In the “people who live in glass houses” department, Ken Ward asks why we can’t do better right here in the U.S. in his post, Why is it OK for mine operators to break the law? Last week, Eric Legg and Gary Hensley were killed at Patriot Coal’s Brody Mine No. 1. NPR investigations revealed that this mine consistently violated federal mine safety laws, but federal regulators say they were powerless to shut it down.

Despite the threat to miners, federal regulators say they do not have the authority to simply close the mine.

“MSHA failed to use an even tougher tool at the Brody mine. The agency has the authority to seek a federal court injunction that would place a mine under the supervision of a federal judge. The judge could then order the closure of the mine if its owner failed to fix chronic safety problems.

But in the 40 years it has had this authority, MSHA has used it only once — in 2010 against Massey Energy’s Freedom Mine No. 1 in Kentucky. Massey then closed the mine.”

On this topic, it’s also worth reading Alan Neuhauser’s article In US News & World Report, Experts: Coal Mining Deaths Preventable. Here’s a key excerpt:

“We have not come up with any new ways to kill coal miners,” says Celeste Monforton, a mine safety researcher and advocate who worked at the Mine Safety and Health Administration. “These are things that we’ve known for a long time and we know how to prevent them.”

Instead, for the fifth straight year, the coal mining industry is once again well on its way to recording more than 20 workers’ deaths this year.

“Very few accidents are act of God,” says Mary Poulton, head of the Department of Mining and Geological Engineering at the University of Arizona. “Almost all of them are something we should have been monitoring or controlling or dealing with. When these things happen, it’s a tragedy because our systems failed.”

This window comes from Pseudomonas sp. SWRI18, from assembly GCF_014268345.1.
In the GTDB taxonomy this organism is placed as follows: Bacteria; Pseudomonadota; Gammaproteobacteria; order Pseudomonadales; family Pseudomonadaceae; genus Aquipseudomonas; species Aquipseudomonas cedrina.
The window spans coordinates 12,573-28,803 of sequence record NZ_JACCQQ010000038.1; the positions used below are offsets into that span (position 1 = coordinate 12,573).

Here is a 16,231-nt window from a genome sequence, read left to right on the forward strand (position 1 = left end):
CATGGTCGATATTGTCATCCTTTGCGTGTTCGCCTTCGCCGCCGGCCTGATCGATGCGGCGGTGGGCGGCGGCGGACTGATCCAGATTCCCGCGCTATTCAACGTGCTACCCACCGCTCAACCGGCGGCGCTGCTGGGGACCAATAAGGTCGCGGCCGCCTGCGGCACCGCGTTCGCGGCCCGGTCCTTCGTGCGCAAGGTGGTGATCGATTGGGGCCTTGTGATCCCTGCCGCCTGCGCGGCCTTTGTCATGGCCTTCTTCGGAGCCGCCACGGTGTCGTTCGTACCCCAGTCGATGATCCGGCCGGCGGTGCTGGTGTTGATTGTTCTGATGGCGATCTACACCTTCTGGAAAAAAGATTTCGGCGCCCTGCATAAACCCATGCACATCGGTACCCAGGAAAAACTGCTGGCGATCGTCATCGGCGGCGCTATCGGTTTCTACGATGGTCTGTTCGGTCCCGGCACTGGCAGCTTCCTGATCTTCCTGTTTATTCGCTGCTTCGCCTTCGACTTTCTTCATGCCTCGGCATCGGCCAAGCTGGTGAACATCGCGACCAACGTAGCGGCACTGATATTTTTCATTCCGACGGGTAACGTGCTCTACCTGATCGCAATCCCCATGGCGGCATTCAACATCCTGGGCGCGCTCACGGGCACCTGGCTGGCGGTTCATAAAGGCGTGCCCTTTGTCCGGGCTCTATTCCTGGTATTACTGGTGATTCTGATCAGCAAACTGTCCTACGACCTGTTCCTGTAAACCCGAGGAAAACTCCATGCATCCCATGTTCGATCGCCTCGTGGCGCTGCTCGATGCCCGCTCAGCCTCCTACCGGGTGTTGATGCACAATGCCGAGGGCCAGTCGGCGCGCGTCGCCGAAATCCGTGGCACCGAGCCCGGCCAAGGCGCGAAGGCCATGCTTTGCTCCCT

OSHA: No More Falling Workers

Tuesday, February 25th, 2014

In May 2012, we posted about the excellent Frontline – Pro Publica documentary report on on cell tower worker deaths: The high price for fast phones: Cell tower deaths. Since that time, the issue has gotten worse, not better. In 2013, there were 13 cell tower-related fatalities. In the first two months of 2014, there have already been 4 fatalities related to cell towers.
In response to these deaths, The U.S. Department of Labor’s Occupational Safety and Health Administration is collaborating with the National Association of Tower Erectors and other industry stakeholders to ensure that every communication tower employer understands their responsibility to protect workers performing this high-hazard work. Assistant Secretary of Labor for Occupational Safety and Health David Michaels has issued a warning letter to Communication Tower Industry Employers reiterating these responsibilities.